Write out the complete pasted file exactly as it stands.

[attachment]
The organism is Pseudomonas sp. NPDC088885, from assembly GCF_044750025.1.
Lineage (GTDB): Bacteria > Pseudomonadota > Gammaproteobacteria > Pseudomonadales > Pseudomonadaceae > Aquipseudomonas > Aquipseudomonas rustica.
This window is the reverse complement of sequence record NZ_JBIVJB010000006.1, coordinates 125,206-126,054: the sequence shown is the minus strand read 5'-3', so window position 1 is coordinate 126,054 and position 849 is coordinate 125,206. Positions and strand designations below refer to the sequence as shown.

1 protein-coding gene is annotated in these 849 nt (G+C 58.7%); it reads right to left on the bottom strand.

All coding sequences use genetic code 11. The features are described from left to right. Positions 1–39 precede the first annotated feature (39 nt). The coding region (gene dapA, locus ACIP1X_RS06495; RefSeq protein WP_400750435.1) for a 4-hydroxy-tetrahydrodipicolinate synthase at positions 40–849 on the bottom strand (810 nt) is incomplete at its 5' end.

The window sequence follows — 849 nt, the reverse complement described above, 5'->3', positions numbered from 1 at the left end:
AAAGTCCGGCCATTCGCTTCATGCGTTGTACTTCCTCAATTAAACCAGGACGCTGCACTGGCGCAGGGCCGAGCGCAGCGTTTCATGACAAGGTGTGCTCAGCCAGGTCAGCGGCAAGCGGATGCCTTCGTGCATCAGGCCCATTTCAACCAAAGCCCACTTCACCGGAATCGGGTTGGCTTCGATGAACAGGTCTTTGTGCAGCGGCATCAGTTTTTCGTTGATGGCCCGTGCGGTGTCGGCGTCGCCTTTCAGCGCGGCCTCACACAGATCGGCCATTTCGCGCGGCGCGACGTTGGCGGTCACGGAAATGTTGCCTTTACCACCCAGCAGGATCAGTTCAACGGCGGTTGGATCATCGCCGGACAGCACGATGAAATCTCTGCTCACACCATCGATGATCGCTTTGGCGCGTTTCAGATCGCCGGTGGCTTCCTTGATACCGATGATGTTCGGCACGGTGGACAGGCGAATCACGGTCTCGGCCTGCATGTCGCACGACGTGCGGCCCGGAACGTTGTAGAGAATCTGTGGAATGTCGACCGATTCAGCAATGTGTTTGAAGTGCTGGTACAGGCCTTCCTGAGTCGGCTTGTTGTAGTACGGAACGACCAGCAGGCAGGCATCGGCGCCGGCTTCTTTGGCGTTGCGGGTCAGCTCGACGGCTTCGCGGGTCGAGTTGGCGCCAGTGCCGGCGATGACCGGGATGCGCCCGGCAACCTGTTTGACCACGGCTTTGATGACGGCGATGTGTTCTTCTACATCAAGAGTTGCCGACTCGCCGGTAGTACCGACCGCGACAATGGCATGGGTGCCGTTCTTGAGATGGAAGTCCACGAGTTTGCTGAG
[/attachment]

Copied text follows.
The organism is Pseudomonas sp. NPDC088885, from assembly GCF_044750025.1.
Lineage (GTDB): Bacteria > Pseudomonadota > Gammaproteobacteria > Pseudomonadales > Pseudomonadaceae > Aquipseudomonas > Aquipseudomonas rustica.
This window is the reverse complement of sequence record NZ_JBIVJB010000006.1, coordinates 125,206-126,054: the sequence shown is the minus strand read 5'-3', so window position 1 is coordinate 126,054 and position 849 is coordinate 125,206. Positions and strand designations below refer to the sequence as shown.

1 protein-coding gene is annotated in these 849 nt (G+C 58.7%); it reads right to left on the bottom strand.

All coding sequences use genetic code 11. The features are described from left to right. Positions 1–39 precede the first annotated feature (39 nt). The coding region (gene dapA, locus ACIP1X_RS06495; RefSeq protein WP_400750435.1) for a 4-hydroxy-tetrahydrodipicolinate synthase at positions 40–849 on the bottom strand (810 nt) is incomplete at its 5' end.

The window sequence follows — 849 nt, the reverse complement described above, 5'->3', positions numbered from 1 at the left end:
AAAGTCCGGCCATTCGCTTCATGCGTTGTACTTCCTCAATTAAACCAGGACGCTGCACTGGCGCAGGGCCGAGCGCAGCGTTTCATGACAAGGTGTGCTCAGCCAGGTCAGCGGCAAGCGGATGCCTTCGTGCATCAGGCCCATTTCAACCAAAGCCCACTTCACCGGAATCGGGTTGGCTTCGATGAACAGGTCTTTGTGCAGCGGCATCAGTTTTTCGTTGATGGCCCGTGCGGTGTCGGCGTCGCCTTTCAGCGCGGCCTCACACAGATCGGCCATTTCGCGCGGCGCGACGTTGGCGGTCACGGAAATGTTGCCTTTACCACCCAGCAGGATCAGTTCAACGGCGGTTGGATCATCGCCGGACAGCACGATGAAATCTCTGCTCACACCATCGATGATCGCTTTGGCGCGTTTCAGATCGCCGGTGGCTTCCTTGATACCGATGATGTTCGGCACGGTGGACAGGCGAATCACGGTCTCGGCCTGCATGTCGCACGACGTGCGGCCCGGAACGTTGTAGAGAATCTGTGGAATGTCGACCGATTCAGCAATGTGTTTGAAGTGCTGGTACAGGCCTTCCTGAGTCGGCTTGTTGTAGTACGGAACGACCAGCAGGCAGGCATCGGCGCCGGCTTCTTTGGCGTTGCGGGTCAGCTCGACGGCTTCGCGGGTCGAGTTGGCGCCAGTGCCGGCGATGACCGGGATGCGCCCGGCAACCTGTTTGACCACGGCTTTGATGACGGCGATGTGTTCTTCTACATCAAGAGTTGCCGACTCGCCGGTAGTACCGACCGCGACAATGGCATGGGTGCCGTTCTTGAGATGGAAGTCCACGAGTTTGCTGAG